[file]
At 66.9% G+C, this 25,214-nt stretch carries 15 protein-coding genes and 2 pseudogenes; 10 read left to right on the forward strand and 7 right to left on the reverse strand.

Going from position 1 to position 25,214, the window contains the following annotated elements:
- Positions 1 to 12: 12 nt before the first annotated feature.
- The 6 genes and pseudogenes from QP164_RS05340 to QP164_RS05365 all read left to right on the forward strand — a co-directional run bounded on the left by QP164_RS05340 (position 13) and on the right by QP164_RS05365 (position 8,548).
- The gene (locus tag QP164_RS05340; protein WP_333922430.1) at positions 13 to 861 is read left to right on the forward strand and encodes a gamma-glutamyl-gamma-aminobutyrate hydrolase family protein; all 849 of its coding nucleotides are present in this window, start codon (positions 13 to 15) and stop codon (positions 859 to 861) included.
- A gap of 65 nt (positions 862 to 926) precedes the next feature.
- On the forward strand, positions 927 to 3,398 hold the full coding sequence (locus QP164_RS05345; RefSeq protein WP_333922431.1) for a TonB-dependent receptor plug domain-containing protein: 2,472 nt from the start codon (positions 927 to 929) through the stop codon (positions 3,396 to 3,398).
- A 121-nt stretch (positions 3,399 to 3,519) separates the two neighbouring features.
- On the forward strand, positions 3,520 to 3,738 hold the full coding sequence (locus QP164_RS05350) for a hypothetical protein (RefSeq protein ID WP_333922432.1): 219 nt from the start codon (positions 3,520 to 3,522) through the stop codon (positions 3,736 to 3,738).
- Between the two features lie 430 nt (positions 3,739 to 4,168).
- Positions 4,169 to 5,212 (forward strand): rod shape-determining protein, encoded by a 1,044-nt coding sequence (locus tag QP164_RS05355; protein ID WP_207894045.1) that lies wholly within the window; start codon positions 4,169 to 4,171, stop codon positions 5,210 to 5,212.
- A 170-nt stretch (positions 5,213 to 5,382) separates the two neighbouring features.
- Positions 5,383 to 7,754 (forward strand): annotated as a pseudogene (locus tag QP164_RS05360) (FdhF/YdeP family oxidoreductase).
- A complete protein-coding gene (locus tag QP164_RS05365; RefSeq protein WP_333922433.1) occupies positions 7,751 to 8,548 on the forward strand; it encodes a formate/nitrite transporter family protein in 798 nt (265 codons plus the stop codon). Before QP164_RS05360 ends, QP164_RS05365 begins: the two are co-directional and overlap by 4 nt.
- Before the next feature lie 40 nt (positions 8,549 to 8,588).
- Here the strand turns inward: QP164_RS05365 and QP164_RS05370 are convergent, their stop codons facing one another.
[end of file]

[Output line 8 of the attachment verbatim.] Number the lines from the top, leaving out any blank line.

- A 121-nt stretch (positions 3,399 to 3,519) separates the two neighbouring features.